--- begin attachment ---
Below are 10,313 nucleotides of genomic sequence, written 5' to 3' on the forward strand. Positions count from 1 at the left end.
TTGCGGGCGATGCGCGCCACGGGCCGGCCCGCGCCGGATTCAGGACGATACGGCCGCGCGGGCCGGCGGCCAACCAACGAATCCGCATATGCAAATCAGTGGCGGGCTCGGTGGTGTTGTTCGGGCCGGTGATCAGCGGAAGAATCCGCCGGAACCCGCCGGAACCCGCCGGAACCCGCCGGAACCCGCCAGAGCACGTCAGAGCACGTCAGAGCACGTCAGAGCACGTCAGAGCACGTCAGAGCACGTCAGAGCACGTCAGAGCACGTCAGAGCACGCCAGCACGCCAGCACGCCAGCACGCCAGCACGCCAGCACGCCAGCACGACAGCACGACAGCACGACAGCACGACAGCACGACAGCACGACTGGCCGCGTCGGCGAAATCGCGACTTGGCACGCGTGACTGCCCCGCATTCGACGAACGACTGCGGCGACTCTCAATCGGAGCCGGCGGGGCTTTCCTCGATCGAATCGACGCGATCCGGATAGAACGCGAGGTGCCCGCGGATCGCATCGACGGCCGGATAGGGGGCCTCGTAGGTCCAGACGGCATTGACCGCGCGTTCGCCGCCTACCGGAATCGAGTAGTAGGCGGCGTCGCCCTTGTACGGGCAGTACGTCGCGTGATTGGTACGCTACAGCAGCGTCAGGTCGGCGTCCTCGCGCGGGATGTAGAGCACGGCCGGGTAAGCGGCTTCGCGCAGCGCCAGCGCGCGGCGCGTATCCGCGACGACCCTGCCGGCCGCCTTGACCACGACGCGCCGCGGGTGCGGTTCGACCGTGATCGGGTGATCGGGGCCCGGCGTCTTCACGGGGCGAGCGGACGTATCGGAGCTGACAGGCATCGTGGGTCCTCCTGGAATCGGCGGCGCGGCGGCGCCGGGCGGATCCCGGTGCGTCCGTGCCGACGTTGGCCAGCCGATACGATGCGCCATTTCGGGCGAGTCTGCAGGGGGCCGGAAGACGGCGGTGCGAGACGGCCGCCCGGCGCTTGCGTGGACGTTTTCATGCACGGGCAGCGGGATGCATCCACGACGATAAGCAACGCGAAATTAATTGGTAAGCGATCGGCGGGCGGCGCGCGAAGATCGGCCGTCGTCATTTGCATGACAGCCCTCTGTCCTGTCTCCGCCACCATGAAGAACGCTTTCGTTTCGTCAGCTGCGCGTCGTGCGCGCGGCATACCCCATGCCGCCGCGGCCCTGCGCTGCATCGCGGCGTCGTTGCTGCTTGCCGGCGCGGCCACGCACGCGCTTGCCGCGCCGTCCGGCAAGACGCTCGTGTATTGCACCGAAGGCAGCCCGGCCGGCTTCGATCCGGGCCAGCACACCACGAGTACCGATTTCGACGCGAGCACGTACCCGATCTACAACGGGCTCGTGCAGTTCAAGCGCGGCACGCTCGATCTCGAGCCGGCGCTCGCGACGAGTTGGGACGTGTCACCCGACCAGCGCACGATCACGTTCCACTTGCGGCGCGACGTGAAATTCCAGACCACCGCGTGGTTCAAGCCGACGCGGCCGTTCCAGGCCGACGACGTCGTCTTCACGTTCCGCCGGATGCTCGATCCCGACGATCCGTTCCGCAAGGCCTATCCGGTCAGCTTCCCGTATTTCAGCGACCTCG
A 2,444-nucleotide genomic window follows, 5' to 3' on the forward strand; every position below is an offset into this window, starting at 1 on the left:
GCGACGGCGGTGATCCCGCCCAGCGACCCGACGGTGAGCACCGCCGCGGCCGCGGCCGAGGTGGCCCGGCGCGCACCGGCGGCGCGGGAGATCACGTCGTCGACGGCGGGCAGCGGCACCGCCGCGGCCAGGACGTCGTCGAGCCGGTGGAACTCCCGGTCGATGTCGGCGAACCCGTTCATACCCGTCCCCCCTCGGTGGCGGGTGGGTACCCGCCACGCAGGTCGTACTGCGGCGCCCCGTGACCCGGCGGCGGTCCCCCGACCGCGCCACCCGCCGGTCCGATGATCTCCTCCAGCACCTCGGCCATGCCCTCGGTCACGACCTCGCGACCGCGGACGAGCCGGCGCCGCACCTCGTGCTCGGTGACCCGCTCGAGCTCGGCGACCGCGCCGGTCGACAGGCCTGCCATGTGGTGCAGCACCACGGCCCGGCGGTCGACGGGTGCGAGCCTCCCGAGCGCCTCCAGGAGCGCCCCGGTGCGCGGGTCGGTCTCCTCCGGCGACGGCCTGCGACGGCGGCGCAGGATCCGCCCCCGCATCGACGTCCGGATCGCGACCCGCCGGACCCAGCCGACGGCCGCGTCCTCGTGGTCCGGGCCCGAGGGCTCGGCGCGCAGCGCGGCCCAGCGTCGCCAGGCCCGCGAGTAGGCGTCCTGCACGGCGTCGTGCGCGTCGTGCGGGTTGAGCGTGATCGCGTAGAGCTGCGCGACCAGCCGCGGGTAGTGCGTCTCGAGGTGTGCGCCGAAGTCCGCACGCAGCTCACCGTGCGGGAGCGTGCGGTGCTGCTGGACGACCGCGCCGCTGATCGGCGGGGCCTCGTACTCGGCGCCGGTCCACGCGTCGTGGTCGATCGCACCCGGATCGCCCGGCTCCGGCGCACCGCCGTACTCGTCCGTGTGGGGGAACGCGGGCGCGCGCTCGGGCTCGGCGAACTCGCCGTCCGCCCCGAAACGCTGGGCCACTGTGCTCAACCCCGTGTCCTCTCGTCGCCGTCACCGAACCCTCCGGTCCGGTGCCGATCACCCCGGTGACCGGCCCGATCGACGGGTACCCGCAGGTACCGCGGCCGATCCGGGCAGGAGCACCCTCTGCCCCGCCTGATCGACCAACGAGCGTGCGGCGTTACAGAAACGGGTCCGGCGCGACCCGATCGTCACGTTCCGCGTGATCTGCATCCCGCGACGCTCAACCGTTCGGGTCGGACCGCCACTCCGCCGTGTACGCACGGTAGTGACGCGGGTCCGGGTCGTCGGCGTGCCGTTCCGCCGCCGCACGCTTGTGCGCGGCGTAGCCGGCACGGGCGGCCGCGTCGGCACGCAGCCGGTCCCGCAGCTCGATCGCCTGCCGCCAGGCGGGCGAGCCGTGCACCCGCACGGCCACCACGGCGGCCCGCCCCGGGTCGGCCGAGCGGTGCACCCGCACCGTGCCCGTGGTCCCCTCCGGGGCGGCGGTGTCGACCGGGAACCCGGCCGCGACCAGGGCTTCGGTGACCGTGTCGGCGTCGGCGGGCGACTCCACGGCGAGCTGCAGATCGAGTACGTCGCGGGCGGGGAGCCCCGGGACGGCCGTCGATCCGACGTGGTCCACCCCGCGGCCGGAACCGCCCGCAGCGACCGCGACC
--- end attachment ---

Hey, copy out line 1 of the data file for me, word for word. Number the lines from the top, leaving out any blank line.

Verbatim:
Below are 10,313 nucleotides of genomic sequence, written 5' to 3' on the forward strand. Positions count from 1 at the left end.